Incorporating costing study results into district and service planning to enhance immunization programme performance: a Zambian case study

Health Policy Plan. 2019 Jun 1;34(5):327-336. doi: 10.1093/heapol/czz039.


Donors, researchers and international agencies have made significant investments in collection of high-quality data on immunization costs, aiming to improve the efficiency and sustainability of services. However, improved quality and routine dissemination of costing information to local managers may not lead to enhanced programme performance. This study explored how district- and service-level managers can use costing information to enhance planning and management to increase immunization outputs and coverage. Data on the use of costing information in the planning and management of Zambia's immunization programme was obtained through individual and group semi-structured interviews with planners and managers at national, provincial and district levels. Document review revealed the organizational context within which managers operated. Qualitative results described managers' ability to use costing information to generate cost and efficiency indicators not provided by existing systems. These, in turn, would allow them to understand the relative cost of vaccines and other resources, increase awareness of resource use and management, benchmark against other facilities and districts, and modify strategies to improve performance. Managers indicated that costing information highlighted priorities for more efficient use of human resources, vaccines and outreach for immunization programming. Despite decentralization, there were limitations on managers' decision-making to improve programme efficiency in practice: major resource allocation decisions were made centrally and planning tools did not focus on vaccine costs. Unreliable budgets and disbursements also undermined managers' ability to use systems and information. Routine generation and use of immunization cost information may have limited impact on managing efficiency in many Zambian districts, but opportunities were evident for using existing capacity and systems to improve efficiency. Simpler approaches, such as improving reliability and use of routine immunization and staffing indicators, drawing on general insights from periodic costing studies, and focusing on maximizing coverage with available resources, may be more feasible in the short-term.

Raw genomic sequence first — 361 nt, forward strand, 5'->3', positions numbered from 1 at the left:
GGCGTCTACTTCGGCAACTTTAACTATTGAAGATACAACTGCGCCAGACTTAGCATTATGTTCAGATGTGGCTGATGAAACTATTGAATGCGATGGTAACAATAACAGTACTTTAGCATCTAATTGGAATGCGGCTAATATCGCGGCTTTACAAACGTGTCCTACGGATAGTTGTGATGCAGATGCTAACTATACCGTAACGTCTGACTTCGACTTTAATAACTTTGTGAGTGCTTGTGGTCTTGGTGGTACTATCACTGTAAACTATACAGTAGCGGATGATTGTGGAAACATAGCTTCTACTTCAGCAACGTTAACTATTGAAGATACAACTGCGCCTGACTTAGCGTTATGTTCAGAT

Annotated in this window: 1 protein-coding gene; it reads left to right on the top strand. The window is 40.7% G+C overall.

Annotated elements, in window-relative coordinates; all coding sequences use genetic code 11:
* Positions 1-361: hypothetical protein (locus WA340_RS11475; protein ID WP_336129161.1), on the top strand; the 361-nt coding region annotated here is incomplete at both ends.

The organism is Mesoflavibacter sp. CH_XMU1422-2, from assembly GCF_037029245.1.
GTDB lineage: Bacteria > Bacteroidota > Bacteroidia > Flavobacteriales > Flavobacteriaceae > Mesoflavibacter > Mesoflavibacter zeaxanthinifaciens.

Keywords: Routine immunization; Zambia; costing; decentralization; decentralized planning and decision-making; immunization programmes.

MeSH terms

  • Costs and Cost Analysis*
  • Decision Making
  • Efficiency, Organizational*
  • Health Planning*
  • Humans
  • Immunization Programs / organization & administration*
  • Interviews as Topic
  • Politics
  • Qualitative Research
  • Vaccination / economics*
  • Vaccination / statistics & numerical data
  • Vaccines / economics
  • Zambia


  • Vaccines